Vor: Yeah, it was pretty bad timing! We’d actually finished the album already, and were getting ready to talk about promoting it. But before we even started working through plans, Covid hit and everything stopped! That definitely wasn’t something anyone saw coming. At first, I was convinced it would be a couple weeks or maybe a month; I definitely wouldn’t have guessed we’d still be talking about it and impacted by it two years later! But since we don’t live near each other, regular practices were never really in the cards; it just meant we jumped into working on the next album instead of rehearsing the first one.
Besides derailing tour plans, the biggest impact to me was the inability to travel. My wife and I travel a lot, aiming to visit several new countries every year. We were slated to go to Thailand and Cambodia in April of 2020, and have yet to reschedule that one… So we’ve fallen severely behind in our globe-trotting. That said, we were able to do a number of road trips to places we may not have otherwise visited, so I can’t say it was all bad. Besides that, the restrictions haven’t been too crippling. I’m fortunate to be able to work from home, and most of my favorite activities tend to take place in my house or outside–writing music, hiking, biking–so those really weren’t impacted.
As for the other guys, Koszmar in particular had a very stressful time. He and his wife run a successful restaurant business in Denver, so they certainly felt the strain of lockdowns. But they’re persistent and managed to come out of it relatively unscathed.
Have you had the opportunity to perform live together yet and what plans for shows do you have for the coming year?
Vor: We’ve rehearsed, but that’s as far as it’s gone! We’re definitely keen to do some shows, but are reluctant to book anything until we’re confident they’ll actually happen. It seems like every day I’m reading about a show or tour getting cancelled… Like I mentioned, we don’t live in the same state, so regardless of where we play, someone will be travelling. We need a guarantee that we won’t get through the effort of getting ready only to postpone!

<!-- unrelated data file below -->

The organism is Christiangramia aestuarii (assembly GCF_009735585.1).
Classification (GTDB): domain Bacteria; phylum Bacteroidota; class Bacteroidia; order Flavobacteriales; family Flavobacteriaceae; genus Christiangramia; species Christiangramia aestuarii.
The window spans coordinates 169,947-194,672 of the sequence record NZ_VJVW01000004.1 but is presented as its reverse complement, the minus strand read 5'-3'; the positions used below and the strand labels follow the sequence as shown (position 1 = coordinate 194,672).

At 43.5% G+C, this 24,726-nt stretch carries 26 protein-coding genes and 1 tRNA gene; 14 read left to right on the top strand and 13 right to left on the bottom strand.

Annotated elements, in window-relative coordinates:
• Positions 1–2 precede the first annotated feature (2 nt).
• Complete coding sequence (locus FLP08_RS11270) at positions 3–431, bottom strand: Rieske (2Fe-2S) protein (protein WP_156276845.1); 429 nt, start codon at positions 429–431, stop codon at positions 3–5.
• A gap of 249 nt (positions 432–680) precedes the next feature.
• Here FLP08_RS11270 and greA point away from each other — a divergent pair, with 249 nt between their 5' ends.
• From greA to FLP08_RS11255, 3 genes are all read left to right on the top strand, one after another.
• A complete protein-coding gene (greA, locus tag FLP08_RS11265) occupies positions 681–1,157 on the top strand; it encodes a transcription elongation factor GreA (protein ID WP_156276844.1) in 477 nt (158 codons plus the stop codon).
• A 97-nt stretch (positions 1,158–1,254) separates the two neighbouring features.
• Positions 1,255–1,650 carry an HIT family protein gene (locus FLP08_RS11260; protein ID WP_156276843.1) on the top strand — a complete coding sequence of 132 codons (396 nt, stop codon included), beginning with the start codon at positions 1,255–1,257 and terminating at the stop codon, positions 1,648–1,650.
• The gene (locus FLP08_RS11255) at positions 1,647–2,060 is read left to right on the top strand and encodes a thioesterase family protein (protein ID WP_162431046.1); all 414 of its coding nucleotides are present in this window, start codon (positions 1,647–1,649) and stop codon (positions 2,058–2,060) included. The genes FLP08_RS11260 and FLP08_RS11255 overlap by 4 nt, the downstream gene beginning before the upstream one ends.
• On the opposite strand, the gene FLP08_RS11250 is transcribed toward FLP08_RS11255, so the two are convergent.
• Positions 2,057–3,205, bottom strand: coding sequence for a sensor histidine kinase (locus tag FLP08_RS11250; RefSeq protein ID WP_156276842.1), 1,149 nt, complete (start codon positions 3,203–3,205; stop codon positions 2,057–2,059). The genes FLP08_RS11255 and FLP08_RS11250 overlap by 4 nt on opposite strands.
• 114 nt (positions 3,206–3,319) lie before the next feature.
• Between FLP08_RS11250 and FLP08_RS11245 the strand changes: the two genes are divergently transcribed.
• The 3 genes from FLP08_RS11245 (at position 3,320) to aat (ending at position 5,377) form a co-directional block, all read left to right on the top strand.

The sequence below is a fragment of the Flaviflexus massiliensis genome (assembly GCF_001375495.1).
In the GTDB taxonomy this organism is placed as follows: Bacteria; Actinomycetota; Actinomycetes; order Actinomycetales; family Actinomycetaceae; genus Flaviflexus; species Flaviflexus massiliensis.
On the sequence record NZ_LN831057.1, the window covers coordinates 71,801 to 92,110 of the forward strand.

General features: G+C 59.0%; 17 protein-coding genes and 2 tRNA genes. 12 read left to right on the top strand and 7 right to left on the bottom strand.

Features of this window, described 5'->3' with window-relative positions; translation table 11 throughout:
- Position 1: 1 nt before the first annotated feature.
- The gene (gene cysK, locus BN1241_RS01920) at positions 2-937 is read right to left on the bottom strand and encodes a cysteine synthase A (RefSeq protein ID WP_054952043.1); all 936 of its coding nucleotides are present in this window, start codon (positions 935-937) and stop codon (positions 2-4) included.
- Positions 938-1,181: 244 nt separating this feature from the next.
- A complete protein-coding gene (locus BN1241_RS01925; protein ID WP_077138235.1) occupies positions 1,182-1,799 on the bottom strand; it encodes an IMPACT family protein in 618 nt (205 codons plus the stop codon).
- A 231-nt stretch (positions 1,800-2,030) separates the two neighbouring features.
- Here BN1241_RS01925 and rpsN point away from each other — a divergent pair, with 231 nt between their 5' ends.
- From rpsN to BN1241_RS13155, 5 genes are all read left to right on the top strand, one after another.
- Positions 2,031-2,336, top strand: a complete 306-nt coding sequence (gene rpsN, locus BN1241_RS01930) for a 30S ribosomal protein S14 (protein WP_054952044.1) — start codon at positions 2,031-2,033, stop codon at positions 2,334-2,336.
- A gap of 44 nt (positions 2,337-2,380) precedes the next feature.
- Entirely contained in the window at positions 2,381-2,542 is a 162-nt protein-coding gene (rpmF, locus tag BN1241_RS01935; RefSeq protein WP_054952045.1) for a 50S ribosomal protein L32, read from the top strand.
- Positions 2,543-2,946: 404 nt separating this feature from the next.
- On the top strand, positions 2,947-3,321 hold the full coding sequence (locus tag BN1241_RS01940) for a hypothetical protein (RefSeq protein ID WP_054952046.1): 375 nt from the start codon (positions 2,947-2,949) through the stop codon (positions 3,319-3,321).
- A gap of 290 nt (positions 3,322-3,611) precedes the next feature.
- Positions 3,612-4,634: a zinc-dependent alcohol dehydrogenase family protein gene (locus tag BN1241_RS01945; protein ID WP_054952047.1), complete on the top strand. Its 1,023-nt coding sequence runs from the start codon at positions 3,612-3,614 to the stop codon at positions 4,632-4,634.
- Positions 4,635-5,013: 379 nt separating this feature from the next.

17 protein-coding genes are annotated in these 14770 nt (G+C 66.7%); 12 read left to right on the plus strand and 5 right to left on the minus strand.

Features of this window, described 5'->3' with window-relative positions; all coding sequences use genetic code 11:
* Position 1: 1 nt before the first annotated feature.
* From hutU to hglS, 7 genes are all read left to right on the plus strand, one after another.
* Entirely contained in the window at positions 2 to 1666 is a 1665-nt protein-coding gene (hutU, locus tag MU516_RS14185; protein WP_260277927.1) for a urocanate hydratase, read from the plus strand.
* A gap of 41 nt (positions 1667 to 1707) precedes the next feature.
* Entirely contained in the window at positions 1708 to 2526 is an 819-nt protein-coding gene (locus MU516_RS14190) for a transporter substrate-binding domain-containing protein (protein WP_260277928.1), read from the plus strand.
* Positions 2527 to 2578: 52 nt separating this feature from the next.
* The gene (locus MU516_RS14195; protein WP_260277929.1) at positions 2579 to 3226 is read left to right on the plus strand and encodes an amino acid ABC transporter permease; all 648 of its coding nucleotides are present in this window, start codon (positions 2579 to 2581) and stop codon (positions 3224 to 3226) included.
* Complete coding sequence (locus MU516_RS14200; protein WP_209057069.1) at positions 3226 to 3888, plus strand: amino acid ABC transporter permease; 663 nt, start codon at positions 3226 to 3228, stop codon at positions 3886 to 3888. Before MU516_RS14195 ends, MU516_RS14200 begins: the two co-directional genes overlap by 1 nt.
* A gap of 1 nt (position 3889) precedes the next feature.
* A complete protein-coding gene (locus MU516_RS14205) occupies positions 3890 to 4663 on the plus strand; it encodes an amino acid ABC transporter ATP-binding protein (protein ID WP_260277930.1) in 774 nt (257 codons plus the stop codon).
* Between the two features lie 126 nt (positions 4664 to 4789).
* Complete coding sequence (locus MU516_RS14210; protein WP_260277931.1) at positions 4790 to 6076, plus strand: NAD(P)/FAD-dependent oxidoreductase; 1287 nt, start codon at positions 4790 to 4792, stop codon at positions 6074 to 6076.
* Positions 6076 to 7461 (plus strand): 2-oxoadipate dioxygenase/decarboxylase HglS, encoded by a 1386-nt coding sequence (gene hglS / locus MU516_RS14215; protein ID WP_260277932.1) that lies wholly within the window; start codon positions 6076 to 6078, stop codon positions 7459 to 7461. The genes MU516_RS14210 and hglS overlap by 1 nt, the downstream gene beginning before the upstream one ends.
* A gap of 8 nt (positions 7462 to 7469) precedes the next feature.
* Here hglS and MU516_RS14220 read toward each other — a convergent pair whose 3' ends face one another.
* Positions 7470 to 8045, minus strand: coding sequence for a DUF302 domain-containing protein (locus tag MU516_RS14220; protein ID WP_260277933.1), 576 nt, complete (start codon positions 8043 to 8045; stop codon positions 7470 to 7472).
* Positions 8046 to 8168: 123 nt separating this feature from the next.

But just because we aren’t doing shows, we’re certainly not sitting around. The second album is written and demoed, and we begin tracking it in early Feb. Once that’s done, we’ll start trying to figure out if fall shows are a possibility.
For our readers, what’s one book and one record they might not be familiar with that you’d recommend they check out?
Vor: Great question! For books, I’d recommend the Broken Earth trilogy by N.K. Jemisin. It’s an epic science fiction series that I found absolutely captivating. It’s not dystopian, per se, but it will appeal to fans of that genre (of which I clearly am one!). It’s quite dense and science-heavy, but touches on a number of interesting topics, including the mix of science and superstition, caste systems, and the ability for people to persist despite the most agonising conditions, whether physical or mental.
As for a record, that’s so hard. I feel like there are so many brilliant releases out there from a number of genres, most of which don’t get the respect they deserve! I’m going to cheat a little and suggest two very different albums that I think are worthy of everyone’s attention.
First, I’ll mention Slegest (Ese from Vreid’s current band), and their most-recent album, “Introvert.” It’s almost like AC/DC and Black Sabbath decided to make a black metal album. Very much in the black n’ roll vein, but a bit doomier, and insanely cool. Honestly, all three of their albums are amazing, so you can’t go wrong with anything they’ve released.
On the other side of the spectrum, there’s “Hit on All Sixxes” by DeadCuts. In this case, it’s goth-tinged Brit rock with fantastic melodies and dark themes. DeadCuts was created by Mark Keds, formerly of ‘80s/’90s punkers Senseless Things, and Jerome Alexandre. I was fortunate enough to chat online with Mark on several occasions about all sorts of things. He’d watched “Until the Light Takes Us” and was fascinated by the black metal scene. We swapped demos, and I’d planted the seed for us to collaborate at some point. Sadly, Mark passed away early last year, but I’m happy he left so much great music behind. I’m remaining hopeful that their unfinished third album will eventually be released in some form. Anyway, highly recommended!
And finally, is there anything else you’d like to mention or promote?
I’ll just throw out once more that our self-titled album will be out worldwide on Feb. 4th via Prosthetic Records. It’s 42 minutes of high-energy black metal inspired by the golden age of the scene. It’s been a long wait to get it out, but we couldn’t be more excited to finally get it into everyone’s hands and ears. Whether you buy an LP, a cd, a download or a shirt, or just stream it and tell everyone you know, we’ll fucking appreciate it. If all goes well, we’ll see you on the road in the near future!
Interview: Tom Osman
Photos: Taeleen Woodard
Thanks to Vor for his time. The self-titled debut album by Abhoria is out now on Prosthetic Records. Pick up a copy from the links below and follow the band on social media to stay up to date with future news and releases.